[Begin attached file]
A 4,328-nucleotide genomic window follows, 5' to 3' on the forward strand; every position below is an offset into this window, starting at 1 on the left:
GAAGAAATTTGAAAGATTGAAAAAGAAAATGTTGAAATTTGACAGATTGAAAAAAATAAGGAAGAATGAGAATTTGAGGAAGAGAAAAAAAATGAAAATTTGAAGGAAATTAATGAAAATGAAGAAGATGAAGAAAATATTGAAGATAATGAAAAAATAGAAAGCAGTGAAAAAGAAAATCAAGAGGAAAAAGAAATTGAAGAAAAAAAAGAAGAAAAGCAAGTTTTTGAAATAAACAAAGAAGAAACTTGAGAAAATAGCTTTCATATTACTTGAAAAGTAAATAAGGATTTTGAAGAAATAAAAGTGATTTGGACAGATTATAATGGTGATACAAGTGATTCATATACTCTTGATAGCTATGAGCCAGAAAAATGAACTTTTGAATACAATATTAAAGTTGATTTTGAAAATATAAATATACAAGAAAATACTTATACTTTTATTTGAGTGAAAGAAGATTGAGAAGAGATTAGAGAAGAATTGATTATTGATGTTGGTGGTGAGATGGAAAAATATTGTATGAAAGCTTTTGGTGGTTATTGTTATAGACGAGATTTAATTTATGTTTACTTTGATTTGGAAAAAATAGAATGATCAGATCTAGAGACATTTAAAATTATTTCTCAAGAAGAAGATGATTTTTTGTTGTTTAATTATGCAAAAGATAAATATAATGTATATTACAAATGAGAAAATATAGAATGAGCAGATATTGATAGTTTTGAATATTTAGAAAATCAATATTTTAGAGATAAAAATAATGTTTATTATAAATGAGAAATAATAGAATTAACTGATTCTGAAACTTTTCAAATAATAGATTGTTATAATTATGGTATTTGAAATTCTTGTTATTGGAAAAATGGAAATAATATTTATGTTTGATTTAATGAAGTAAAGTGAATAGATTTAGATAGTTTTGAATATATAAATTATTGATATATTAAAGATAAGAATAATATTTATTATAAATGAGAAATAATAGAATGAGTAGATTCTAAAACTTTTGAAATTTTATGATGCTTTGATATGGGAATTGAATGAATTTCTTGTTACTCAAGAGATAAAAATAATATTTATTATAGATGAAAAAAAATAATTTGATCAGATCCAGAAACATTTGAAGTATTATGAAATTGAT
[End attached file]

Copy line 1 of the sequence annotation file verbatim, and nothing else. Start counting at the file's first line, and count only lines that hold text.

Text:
A 4,328-nucleotide genomic window follows, 5' to 3' on the forward strand; every position below is an offset into this window, starting at 1 on the left: